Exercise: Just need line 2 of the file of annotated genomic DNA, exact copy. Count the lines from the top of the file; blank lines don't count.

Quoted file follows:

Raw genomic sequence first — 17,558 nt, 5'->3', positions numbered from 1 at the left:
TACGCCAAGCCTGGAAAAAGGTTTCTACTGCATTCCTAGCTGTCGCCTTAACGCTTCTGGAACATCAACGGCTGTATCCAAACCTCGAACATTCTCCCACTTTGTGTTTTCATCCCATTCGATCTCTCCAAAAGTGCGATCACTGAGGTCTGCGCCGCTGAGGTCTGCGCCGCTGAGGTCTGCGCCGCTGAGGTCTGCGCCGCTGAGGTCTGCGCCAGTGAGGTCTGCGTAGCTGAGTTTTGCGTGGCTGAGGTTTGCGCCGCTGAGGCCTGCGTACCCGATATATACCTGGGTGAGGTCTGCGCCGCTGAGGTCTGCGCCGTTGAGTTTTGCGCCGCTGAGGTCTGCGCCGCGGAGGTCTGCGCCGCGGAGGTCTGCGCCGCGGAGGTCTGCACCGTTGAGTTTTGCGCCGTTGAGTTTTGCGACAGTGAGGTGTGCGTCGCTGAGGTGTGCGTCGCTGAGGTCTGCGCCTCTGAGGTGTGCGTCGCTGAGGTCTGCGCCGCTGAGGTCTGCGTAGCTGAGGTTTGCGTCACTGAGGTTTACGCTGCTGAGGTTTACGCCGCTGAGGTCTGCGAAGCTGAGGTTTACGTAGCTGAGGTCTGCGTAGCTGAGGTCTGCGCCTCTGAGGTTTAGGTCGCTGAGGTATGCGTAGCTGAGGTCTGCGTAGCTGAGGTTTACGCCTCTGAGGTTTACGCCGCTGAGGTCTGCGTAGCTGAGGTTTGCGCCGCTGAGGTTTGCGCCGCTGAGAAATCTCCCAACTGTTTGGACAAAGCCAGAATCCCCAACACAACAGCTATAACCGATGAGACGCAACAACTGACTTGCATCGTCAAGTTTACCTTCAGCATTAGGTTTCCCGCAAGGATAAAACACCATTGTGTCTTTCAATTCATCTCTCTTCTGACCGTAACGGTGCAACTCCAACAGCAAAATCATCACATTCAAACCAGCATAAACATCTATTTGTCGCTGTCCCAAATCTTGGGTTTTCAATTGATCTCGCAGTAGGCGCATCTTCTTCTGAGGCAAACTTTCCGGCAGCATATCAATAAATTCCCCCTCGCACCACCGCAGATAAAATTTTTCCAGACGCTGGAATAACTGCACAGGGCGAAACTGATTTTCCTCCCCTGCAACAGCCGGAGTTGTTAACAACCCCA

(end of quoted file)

TACGCCAAGCCTGGAAAAAGGTTTCTACTGCATTCCTAGCTGTCGCCTTAACGCTTCTGGAACATCAACGGCTGTATCCAAACCTCGAACATTCTCCCACTTTGTGTTTTCATCCCATTCGATCTCTCCAAAAGTGCGATCACTGAGGTCTGCGCCGCTGAGGTCTGCGCCGCTGAGGTCTGCGCCGCTGAGGTCTGCGCCGCTGAGGTCTGCGCCAGTGAGGTCTGCGTAGCTGAGTTTTGCGTGGCTGAGGTTTGCGCCGCTGAGGCCTGCGTACCCGATATATACCTGGGTGAGGTCTGCGCCGCTGAGGTCTGCGCCGTTGAGTTTTGCGCCGCTGAGGTCTGCGCCGCGGAGGTCTGCGCCGCGGAGGTCTGCGCCGCGGAGGTCTGCACCGTTGAGTTTTGCGCCGTTGAGTTTTGCGACAGTGAGGTGTGCGTCGCTGAGGTGTGCGTCGCTGAGGTCTGCGCCTCTGAGGTGTGCGTCGCTGAGGTCTGCGCCGCTGAGGTCTGCGTAGCTGAGGTTTGCGTCACTGAGGTTTACGCTGCTGAGGTTTACGCCGCTGAGGTCTGCGAAGCTGAGGTTTACGTAGCTGAGGTCTGCGTAGCTGAGGTCTGCGCCTCTGAGGTTTAGGTCGCTGAGGTATGCGTAGCTGAGGTCTGCGTAGCTGAGGTTTACGCCTCTGAGGTTTACGCCGCTGAGGTCTGCGTAGCTGAGGTTTGCGCCGCTGAGGTTTGCGCCGCTGAGAAATCTCCCAACTGTTTGGACAAAGCCAGAATCCCCAACACAACAGCTATAACCGATGAGACGCAACAACTGACTTGCATCGTCAAGTTTACCTTCAGCATTAGGTTTCCCGCAAGGATAAAACACCATTGTGTCTTTCAATTCATCTCTCTTCTGACCGTAACGGTGCAACTCCAACAGCAAAATCATCACATTCAAACCAGCATAAACATCTATTTGTCGCTGTCCCAAATCTTGGGTTTTCAATTGATCTCGCAGTAGGCGCATCTTCTTCTGAGGCAAACTTTCCGGCAGCATATCAATAAATTCCCCCTCGCACCACCGCAGATAAAATTTTTCCAGACGCTGGAATAACTGCACAGGGCGAAACTGATTTTCCTCCCCTGCAACAGCCGGAGTTGTTAACAACCCCA